Special Election Ends With Republican Flores, Democrat Gallego Headed To Runoff
Updated 10:25 p.m.
With all precincts reporting, a special election Tuesday to fill Carlos Uresti’s seat for Senate District 19 ended with no candidate receiving more than 50 percent of the votes.
Republican Pete Flores and Democrat Pete Gallego are now headed to a runoff.
Flores received 34 percent of the vote; Gallego 29 percent; and Roland Gutierrez, 24 percent. The remaining four candidates were in single digits.
Democrat Pete Gallego will enter a runoff with Republican Pete Flores for the special election to fill the State Senate District 19 seat. Here Gallego - who had ~29 percent of the vote - says this is the runoff pating he anticipated and he is ready to fight. @TPRNews #TXDecides pic.twitter.com/ER9U1Jfbvs— Joey Palacios 😷 (@Joeycules) August 1, 2018
A special election for a seat in the Texas Senate is Tuesday.
Eight candidates are vying to replace San Antonio Democrat Carlos Uresti, who resigned last month after being convicted of 11 felonies, in state Senate District 19.
MAP | Texas Senate District 19
The Democratic-leaning district, which includes parts of Bexar County and covers more than 400 miles of the U.S.-Mexico border, is facing challenges from top Texas Republicans, including Pete Flores, who ran against and lost to Uresti in 2016 but earned 40 percent of the vote.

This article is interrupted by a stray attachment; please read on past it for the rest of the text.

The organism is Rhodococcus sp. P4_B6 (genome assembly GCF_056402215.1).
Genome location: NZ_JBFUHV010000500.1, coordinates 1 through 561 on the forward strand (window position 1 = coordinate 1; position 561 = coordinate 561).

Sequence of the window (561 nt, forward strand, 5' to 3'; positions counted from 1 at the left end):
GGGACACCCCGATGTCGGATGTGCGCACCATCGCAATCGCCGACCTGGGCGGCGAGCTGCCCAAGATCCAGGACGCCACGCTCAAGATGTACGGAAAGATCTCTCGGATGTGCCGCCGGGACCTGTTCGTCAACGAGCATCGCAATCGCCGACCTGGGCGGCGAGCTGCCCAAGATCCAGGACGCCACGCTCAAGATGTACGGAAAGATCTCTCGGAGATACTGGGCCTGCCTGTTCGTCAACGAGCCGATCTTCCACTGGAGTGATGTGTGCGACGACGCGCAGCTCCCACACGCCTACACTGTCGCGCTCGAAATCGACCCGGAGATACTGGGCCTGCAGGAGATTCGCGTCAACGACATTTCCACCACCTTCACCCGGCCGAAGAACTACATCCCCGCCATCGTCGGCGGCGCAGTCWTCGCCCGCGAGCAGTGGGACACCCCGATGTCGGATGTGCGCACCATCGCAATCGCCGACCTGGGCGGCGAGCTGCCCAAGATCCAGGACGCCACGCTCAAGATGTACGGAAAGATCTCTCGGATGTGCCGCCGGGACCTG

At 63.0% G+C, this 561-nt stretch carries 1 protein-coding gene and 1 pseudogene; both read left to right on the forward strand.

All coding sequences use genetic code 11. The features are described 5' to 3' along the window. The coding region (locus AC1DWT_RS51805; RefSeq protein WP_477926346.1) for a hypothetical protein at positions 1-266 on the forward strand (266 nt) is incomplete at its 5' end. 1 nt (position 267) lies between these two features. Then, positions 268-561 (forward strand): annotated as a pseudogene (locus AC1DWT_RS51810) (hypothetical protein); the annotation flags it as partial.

Gov. Greg Abbott endorsed the retired game warden Sunday.
On the Democratic side, the two highest profile candidates are state Rep. Roland Gutierrez and former Congressman Pete Gallego. The two other Democrats are attorney Charlie Urbina Jones, and Carlos Uresti's brother, outgoing state Rep. Tomas Uresti, D-San Antonio.
VIEW | Sample ballot
The winner of the special election will finish Uresti's term, which ends January 2021.
Bexar County Elections administrator Jacque Callanen said all candidates are appearing on the same ballot regardless of party.
“You may see two Democrats here and you get two Republicans and then two Democrats and so that takes the voter just a second to sort of orientate themselves ‘now I’m going to find, you know, by name which person I want,’ ” she said.
Voters can use to find out if they’re registered and their polling location options on the Bexar County election page.
MORE | Voter turnout duing early voting
TPR's Joey Palacios contributed to this report
Vince Kong can be reached at firstname.lastname@example.org or on Twitter @teamvincek